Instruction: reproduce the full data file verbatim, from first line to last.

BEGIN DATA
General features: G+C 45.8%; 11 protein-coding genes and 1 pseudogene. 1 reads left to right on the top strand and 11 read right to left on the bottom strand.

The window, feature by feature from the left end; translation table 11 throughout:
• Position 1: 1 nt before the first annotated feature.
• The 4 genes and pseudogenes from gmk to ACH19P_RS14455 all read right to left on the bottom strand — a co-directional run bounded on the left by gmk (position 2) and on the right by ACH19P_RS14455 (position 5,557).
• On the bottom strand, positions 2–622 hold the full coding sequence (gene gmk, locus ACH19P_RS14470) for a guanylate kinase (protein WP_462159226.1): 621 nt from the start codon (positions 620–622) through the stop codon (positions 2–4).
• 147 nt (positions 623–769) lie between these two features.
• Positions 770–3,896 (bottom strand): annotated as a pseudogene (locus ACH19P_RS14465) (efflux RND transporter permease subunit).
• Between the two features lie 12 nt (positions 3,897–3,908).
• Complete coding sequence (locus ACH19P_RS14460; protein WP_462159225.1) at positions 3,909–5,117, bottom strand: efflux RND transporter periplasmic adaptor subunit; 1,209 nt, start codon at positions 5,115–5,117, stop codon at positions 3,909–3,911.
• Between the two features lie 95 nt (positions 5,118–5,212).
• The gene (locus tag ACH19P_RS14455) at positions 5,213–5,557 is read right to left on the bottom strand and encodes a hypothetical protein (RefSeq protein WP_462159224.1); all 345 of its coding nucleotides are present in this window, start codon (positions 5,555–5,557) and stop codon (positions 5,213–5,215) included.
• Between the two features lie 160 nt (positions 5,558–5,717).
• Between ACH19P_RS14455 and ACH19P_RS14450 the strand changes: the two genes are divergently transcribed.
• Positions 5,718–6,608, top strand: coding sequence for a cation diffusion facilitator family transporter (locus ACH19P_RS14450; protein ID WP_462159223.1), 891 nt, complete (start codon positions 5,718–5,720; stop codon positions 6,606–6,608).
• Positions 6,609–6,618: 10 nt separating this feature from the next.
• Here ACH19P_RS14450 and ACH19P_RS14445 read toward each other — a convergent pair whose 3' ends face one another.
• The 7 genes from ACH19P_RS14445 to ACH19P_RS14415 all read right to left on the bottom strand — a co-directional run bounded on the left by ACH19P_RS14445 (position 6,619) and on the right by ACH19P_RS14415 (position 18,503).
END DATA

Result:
General features: G+C 45.8%; 11 protein-coding genes and 1 pseudogene. 1 reads left to right on the top strand and 11 read right to left on the bottom strand.

The window, feature by feature from the left end; translation table 11 throughout:
• Position 1: 1 nt before the first annotated feature.
• The 4 genes and pseudogenes from gmk to ACH19P_RS14455 all read right to left on the bottom strand — a co-directional run bounded on the left by gmk (position 2) and on the right by ACH19P_RS14455 (position 5,557).
• On the bottom strand, positions 2–622 hold the full coding sequence (gene gmk, locus ACH19P_RS14470) for a guanylate kinase (protein WP_462159226.1): 621 nt from the start codon (positions 620–622) through the stop codon (positions 2–4).
• 147 nt (positions 623–769) lie between these two features.
• Positions 770–3,896 (bottom strand): annotated as a pseudogene (locus ACH19P_RS14465) (efflux RND transporter permease subunit).
• Between the two features lie 12 nt (positions 3,897–3,908).
• Complete coding sequence (locus ACH19P_RS14460; protein WP_462159225.1) at positions 3,909–5,117, bottom strand: efflux RND transporter periplasmic adaptor subunit; 1,209 nt, start codon at positions 5,115–5,117, stop codon at positions 3,909–3,911.
• Between the two features lie 95 nt (positions 5,118–5,212).
• The gene (locus tag ACH19P_RS14455) at positions 5,213–5,557 is read right to left on the bottom strand and encodes a hypothetical protein (RefSeq protein WP_462159224.1); all 345 of its coding nucleotides are present in this window, start codon (positions 5,555–5,557) and stop codon (positions 5,213–5,215) included.
• Between the two features lie 160 nt (positions 5,558–5,717).
• Between ACH19P_RS14455 and ACH19P_RS14450 the strand changes: the two genes are divergently transcribed.
• Positions 5,718–6,608, top strand: coding sequence for a cation diffusion facilitator family transporter (locus ACH19P_RS14450; protein ID WP_462159223.1), 891 nt, complete (start codon positions 5,718–5,720; stop codon positions 6,606–6,608).
• Positions 6,609–6,618: 10 nt separating this feature from the next.
• Here ACH19P_RS14450 and ACH19P_RS14445 read toward each other — a convergent pair whose 3' ends face one another.
• The 7 genes from ACH19P_RS14445 to ACH19P_RS14415 all read right to left on the bottom strand — a co-directional run bounded on the left by ACH19P_RS14445 (position 6,619) and on the right by ACH19P_RS14415 (position 18,503).